I have never used anything other than bi-metal blades (Dewalt and Milwaukie). You can get them in a hack-saw blade type with the varying off set but don't remember what the tpi is but likely 18-24 tpi range. One thing I do not do is to use the saw rest/stop against the work but free hand it. If you are steady and use a light pressure you won't have a problem.

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  • fun4now
    replied
    i use Morse bi-metal blades 14teeth per inch. I think most blades are about the same, i use Morse because i got 150 of then for $40.00 off e-bay. if you look and watch for a wile you can get some sweet deals. it took me about 2weeks to get a large batch within my $$$$ cash range but it realy is nice to have a bunch around and not get caut short in the middle, not to mention $0.26 each is prity hard to beat . i was trying for a wile to get just Milwaulkee or dewalt blades but they are harder to find in big enough quantitys to be afordable . the sawsal is a great tool and sees alot of use in my shop as it is quick and can be real acurat or atleast close enough that a sanding disk can finish it off . i have 3 a milwaukee, a dewalt and a portacable. my milwaukee is the oldest about 15 years old and the portacable and dewalt are bolth about 2 or 3 years old. the portacable being my favorate they realy are a verry versatal cutter. i have even used mine to trim some of the larger limbs off the trees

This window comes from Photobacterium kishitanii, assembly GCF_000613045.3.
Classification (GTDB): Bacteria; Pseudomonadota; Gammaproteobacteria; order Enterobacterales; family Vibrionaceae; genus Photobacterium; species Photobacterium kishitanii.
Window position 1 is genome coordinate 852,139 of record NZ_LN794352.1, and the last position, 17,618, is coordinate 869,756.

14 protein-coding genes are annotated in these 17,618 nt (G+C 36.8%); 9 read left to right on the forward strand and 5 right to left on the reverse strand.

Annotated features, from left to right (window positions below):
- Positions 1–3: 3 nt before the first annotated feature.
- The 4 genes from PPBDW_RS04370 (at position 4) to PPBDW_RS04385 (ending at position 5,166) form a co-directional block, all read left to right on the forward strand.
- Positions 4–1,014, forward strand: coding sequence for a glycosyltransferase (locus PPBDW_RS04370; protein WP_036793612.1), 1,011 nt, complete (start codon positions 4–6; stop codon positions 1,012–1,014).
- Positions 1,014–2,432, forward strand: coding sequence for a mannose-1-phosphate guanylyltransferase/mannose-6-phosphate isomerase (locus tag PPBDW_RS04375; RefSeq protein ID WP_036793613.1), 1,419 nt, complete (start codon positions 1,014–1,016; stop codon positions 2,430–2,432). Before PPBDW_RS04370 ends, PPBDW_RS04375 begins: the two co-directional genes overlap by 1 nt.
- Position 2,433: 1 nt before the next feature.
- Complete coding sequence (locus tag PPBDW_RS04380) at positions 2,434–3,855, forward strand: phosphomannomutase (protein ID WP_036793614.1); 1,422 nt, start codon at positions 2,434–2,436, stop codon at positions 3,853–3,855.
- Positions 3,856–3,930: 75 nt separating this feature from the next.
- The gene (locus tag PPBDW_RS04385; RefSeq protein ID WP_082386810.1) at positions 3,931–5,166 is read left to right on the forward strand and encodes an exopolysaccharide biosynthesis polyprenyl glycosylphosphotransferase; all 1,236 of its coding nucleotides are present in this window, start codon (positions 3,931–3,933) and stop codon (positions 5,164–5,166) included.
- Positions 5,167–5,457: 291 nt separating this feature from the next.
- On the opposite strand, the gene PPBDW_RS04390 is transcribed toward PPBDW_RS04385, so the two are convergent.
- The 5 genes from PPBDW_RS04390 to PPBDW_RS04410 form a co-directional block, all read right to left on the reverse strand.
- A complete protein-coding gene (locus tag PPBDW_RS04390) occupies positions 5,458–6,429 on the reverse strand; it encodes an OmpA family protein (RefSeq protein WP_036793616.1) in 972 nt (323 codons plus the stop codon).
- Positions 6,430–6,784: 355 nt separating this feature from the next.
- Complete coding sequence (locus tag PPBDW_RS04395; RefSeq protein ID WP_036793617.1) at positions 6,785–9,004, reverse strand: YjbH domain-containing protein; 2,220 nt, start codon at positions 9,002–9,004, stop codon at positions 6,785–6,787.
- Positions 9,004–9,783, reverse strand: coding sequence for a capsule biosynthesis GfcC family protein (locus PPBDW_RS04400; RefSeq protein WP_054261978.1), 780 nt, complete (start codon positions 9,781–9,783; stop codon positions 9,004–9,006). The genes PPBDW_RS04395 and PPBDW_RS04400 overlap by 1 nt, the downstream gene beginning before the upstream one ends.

a bycicle hanging hook from walmart will alow you to hang them up where they are handy and out of the way (see pic)
    Attached Files

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  • nnn0rau
    replied
    Fun4Now, OldNavy,

    Do you recommend any particular blade for the sawzall???
    For rusty stuff, seems like an ideal solution for some of my projects as well.
    thx

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  • OldNavy
    replied
    Agree with fun4now.

    I concur with fun4now about the saw. I have cut 2", 3/16 sq tube with a DeWalt variable speed sawzall accurately and cleanly free hand as well as cast iron 3" pipe. It will cut faster if not just as fast than the portable plasma.

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  • fun4now
    replied